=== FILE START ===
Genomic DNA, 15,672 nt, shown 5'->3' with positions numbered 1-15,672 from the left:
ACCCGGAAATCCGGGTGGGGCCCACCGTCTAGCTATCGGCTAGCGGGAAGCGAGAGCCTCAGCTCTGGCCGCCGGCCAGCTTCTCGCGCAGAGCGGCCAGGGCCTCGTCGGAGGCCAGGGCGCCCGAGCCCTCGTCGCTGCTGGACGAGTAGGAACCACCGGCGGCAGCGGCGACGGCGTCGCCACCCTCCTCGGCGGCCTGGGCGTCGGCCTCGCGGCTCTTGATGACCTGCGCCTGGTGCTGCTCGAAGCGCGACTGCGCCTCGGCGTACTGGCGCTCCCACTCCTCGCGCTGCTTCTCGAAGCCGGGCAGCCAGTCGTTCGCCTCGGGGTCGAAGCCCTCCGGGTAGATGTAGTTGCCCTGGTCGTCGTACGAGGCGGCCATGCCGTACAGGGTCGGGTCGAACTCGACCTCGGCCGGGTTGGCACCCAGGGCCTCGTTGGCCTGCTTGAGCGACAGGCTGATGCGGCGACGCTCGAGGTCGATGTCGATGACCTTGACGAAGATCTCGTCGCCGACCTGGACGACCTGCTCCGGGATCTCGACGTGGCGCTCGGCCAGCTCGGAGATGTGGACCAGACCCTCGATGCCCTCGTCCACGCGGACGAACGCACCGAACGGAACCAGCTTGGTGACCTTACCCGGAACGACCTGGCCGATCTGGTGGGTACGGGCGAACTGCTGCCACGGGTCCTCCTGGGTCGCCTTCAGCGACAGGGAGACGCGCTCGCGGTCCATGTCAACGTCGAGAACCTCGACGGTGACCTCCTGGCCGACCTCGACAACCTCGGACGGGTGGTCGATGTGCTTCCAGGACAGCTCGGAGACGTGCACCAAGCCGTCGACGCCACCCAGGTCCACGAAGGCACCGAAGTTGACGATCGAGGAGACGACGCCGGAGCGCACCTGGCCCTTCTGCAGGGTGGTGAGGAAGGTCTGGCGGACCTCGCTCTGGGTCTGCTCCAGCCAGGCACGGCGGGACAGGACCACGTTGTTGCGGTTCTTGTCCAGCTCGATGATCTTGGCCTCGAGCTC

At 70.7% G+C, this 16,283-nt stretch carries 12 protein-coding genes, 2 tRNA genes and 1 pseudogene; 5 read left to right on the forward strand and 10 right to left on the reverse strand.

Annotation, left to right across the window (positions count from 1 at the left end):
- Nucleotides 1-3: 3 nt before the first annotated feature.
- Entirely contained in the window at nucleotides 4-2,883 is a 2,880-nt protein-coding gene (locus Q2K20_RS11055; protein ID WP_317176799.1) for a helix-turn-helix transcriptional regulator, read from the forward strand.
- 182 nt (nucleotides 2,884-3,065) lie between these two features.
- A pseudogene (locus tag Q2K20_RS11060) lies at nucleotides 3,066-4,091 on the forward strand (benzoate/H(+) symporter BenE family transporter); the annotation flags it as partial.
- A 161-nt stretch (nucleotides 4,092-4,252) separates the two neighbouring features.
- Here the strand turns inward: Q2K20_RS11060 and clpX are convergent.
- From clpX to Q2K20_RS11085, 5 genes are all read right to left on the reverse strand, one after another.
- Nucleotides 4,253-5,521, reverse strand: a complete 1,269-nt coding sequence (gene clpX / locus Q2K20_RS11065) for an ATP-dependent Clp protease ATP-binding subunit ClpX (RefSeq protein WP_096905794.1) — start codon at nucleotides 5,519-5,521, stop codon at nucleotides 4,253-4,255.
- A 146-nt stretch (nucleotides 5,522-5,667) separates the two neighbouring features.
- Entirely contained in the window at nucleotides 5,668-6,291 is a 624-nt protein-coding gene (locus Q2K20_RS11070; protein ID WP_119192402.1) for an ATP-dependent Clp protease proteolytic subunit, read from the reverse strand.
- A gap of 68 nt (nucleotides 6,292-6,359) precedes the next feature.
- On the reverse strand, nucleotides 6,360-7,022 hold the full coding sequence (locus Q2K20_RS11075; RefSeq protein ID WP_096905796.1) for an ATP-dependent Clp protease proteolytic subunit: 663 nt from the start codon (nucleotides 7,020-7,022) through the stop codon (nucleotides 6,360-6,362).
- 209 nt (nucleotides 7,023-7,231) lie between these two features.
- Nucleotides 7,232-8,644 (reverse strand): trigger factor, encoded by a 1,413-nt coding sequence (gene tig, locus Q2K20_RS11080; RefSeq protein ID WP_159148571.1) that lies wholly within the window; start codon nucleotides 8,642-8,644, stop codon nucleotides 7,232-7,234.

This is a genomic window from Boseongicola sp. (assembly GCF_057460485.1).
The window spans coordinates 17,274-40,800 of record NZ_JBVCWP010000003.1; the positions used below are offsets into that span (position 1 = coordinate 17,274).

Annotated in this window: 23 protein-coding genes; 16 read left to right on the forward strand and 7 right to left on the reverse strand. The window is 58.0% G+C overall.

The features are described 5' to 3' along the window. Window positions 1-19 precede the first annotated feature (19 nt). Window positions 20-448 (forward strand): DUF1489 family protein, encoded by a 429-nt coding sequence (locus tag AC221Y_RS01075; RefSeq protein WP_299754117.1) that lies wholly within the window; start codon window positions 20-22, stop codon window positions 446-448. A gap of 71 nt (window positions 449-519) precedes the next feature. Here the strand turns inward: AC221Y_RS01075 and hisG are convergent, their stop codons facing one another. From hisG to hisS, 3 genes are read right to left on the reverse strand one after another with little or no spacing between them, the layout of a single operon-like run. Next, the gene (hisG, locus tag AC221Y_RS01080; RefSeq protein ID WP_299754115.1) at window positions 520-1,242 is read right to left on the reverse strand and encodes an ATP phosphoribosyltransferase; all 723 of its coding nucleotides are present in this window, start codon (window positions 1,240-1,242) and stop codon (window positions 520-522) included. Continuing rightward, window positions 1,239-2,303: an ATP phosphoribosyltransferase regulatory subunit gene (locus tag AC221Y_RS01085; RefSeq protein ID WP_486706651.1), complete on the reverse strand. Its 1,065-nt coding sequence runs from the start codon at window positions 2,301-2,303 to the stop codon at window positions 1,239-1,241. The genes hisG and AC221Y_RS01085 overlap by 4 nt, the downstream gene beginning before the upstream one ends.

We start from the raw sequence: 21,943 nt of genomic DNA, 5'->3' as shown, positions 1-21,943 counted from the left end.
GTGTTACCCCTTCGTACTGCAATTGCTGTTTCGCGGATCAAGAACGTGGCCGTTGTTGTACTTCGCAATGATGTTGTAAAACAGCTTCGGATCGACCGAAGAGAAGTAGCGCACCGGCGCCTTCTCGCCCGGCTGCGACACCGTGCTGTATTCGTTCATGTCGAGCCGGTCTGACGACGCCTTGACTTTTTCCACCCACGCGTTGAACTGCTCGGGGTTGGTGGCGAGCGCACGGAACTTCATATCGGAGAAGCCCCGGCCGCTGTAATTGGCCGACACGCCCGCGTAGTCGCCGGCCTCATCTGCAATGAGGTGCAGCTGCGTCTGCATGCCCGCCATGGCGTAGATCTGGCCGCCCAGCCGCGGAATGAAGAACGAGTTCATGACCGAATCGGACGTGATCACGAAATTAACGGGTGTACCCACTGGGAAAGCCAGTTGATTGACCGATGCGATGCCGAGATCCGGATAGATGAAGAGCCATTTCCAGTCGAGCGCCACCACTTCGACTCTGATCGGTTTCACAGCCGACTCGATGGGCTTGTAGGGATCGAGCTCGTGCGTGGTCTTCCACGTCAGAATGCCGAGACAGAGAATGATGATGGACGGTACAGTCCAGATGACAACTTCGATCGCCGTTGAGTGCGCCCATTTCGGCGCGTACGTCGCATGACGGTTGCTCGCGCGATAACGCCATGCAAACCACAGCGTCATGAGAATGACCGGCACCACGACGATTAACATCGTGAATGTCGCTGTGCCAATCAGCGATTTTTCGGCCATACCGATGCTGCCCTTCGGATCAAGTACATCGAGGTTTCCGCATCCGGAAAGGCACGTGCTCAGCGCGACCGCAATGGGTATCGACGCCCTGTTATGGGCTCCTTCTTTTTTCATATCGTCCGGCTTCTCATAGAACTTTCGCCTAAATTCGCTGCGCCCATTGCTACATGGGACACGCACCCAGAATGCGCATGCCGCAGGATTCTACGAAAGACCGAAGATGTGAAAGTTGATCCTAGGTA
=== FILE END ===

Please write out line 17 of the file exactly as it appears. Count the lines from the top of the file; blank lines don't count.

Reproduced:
- 209 nt (nucleotides 7,023-7,231) lie between these two features.